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Biotech Bonanza For ImClone & Dendreon

Monday, 6 Oct 2008 | 10:56 AM ET
Source: CNBC.com

Okay, what were the chances that ImClone would get bought and Dendreon would come out with its interim test results on the same morning? Slim to none, I'd say. But that's exactly what the news gods had in store for two of the hottest names in biotech.

In what became a poorly kept secret, Eli Lilly announced that it is going to pay 70 bucks a share for IMCL in all cash money. LLY CEO John Lechleiter did a "First on CNBC" interview on "Squawk Box" this morning. You can watch ithere. Meantime, IMCL Chairman Carl Icahn took a told-you-so victory lap in this pressrelease. But Miller Tabak healthcare analyst Les Funtleyder tells clients in a research note this morning that he's not sure the fight over ImClone is finished yet. "Until we get clarity on who wins IMCL and at what price it is difficult to quantify valuation," he writes.

About an hour-and-a-half later Dendreon put out the long-awaited press release with the interim results of the key study of its prostate cancer drug Provenge. The company essentially says the trend towards extending the lives of men with the disease looks promising, but at the midpoint it hasn't quite yet met the pre-specified (by the FDA) threshold for potential approval.

So, patients and investors will now have to wait until the middle of next year for the final test results. I wonder if they might be available in time for the prestigious American Society of Clinical Oncology meeting which takes place the end of May. Not surprisingly, DNDN shares were halted for trading this morning. When they reopened they hit a new low and a new high. How's that for volatility?

    • Dendreon Stock: Who Owns It

David Miller who writes the investment newsletter Biotech Stock Research and who's been following this story for years says the data might have convinced naysayers that Provenge might actually work. Remember, there's also a huge short interest in DNDN, so that could be fueling the move up as well. If the results had been more positive Miller predicted the stock would have surged again to $17-$22. He's a believer in Provenge, but in a recent interview he cautioned investors about Dendreon, the stock. "This is not a stock, as is no biotech stock, but particularly Dendreon, that you should have a significant portion of your retirement savings invested in. It's just too darn volatile." Apparently a couple of people on his staff, though, have a stomach for it and are owners of DNDN shares.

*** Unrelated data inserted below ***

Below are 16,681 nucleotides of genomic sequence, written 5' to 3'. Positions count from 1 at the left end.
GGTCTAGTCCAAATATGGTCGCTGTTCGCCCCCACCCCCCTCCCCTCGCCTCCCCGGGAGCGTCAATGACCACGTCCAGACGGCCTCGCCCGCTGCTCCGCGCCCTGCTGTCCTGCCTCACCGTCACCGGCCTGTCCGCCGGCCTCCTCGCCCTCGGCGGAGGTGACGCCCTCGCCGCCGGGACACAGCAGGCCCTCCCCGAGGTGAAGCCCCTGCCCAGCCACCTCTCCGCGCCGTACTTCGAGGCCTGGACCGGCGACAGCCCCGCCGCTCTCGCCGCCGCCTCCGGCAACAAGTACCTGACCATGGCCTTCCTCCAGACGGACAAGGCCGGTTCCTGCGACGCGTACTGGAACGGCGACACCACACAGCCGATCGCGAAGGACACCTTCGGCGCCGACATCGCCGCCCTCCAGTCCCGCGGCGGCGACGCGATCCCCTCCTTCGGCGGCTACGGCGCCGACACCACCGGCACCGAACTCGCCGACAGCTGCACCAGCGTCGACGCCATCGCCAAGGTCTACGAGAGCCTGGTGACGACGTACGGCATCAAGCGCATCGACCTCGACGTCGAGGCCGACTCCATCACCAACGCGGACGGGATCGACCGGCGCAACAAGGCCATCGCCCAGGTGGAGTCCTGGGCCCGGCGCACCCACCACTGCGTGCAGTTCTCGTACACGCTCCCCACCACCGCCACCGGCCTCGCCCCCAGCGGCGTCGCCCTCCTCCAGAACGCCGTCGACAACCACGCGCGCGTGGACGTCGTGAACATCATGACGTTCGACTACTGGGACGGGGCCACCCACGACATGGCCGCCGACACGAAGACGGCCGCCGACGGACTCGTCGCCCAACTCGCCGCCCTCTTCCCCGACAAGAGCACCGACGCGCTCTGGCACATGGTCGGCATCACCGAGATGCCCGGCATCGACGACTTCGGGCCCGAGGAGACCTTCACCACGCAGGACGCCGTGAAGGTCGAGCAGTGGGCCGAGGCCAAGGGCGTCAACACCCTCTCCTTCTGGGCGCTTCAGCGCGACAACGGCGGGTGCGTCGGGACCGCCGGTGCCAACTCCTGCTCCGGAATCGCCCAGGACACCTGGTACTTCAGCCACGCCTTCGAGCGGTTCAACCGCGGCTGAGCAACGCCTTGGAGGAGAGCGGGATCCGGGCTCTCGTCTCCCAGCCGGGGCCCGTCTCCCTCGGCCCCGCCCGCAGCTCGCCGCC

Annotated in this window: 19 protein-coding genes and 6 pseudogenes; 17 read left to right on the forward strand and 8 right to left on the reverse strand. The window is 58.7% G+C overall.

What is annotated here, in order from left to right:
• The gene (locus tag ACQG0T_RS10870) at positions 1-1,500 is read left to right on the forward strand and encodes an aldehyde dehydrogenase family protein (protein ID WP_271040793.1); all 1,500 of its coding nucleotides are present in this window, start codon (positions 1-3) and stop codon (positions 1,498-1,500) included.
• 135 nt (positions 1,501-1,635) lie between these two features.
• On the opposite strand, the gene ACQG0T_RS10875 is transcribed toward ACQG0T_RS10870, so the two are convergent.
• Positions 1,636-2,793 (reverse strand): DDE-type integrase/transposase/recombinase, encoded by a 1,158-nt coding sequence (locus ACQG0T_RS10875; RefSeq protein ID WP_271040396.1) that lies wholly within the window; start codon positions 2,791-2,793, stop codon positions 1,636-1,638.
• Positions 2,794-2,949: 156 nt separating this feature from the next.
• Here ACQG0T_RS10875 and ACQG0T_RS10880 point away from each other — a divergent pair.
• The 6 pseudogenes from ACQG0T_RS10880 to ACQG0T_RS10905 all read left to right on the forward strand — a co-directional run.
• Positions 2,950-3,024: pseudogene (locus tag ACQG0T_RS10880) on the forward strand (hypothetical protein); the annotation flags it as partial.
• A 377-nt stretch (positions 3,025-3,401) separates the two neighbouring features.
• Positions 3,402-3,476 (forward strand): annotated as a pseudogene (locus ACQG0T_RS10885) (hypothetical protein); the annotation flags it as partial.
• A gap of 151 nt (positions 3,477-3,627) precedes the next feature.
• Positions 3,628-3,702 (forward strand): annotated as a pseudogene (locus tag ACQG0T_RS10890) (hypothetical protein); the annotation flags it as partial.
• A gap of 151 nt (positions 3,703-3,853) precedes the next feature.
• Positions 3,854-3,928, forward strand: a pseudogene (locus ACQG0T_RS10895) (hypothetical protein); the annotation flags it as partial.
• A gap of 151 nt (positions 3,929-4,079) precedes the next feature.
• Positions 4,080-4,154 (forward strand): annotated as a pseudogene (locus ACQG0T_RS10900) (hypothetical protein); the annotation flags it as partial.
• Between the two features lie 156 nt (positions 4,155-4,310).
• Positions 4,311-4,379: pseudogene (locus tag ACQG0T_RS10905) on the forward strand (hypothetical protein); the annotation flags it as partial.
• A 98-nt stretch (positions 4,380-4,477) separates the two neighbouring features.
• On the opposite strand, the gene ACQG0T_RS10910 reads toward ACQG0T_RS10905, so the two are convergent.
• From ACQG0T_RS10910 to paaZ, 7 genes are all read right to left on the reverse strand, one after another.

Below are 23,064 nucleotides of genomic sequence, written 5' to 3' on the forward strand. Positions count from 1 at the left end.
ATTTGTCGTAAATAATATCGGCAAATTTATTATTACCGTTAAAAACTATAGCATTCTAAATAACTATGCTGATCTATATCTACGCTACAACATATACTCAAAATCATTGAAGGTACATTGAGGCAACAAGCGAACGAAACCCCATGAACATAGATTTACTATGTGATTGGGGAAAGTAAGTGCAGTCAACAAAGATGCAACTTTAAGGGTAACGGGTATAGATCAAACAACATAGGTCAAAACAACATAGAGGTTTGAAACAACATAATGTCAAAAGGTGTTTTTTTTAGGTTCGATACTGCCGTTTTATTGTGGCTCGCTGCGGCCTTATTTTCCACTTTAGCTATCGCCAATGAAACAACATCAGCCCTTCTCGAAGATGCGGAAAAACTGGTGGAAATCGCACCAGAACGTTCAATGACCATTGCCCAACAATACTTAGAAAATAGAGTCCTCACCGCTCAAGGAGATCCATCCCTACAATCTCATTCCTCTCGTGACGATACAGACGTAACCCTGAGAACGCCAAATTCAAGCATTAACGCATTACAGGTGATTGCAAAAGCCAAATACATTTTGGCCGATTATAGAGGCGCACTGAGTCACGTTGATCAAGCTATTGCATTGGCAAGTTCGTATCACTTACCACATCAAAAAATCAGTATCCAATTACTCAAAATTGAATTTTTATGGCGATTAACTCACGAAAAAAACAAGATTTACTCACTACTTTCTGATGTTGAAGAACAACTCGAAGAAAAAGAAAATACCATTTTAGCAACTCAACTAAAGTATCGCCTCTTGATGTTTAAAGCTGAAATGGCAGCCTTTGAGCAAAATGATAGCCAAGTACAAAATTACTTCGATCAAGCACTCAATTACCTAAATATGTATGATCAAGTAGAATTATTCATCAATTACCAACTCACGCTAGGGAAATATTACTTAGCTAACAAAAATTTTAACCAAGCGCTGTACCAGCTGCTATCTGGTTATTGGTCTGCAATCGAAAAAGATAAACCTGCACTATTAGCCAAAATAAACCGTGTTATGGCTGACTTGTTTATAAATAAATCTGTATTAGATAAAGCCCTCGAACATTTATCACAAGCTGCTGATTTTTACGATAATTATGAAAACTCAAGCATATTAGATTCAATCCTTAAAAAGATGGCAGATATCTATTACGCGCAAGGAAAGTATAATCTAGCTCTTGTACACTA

Lilly and Dendreon held their conference calls at the same time. I chose to listen to DNDN's call. CEO Dr. Mitchell Gold repeatedly said, "We're encouraged by the results we've seen, so far, and the final analysis, by design, has a higher probability of success." The Dendreon saga continues. The ImClone drama may have finally come to an end.

Questions? Comments? Pharma@cnbc.com

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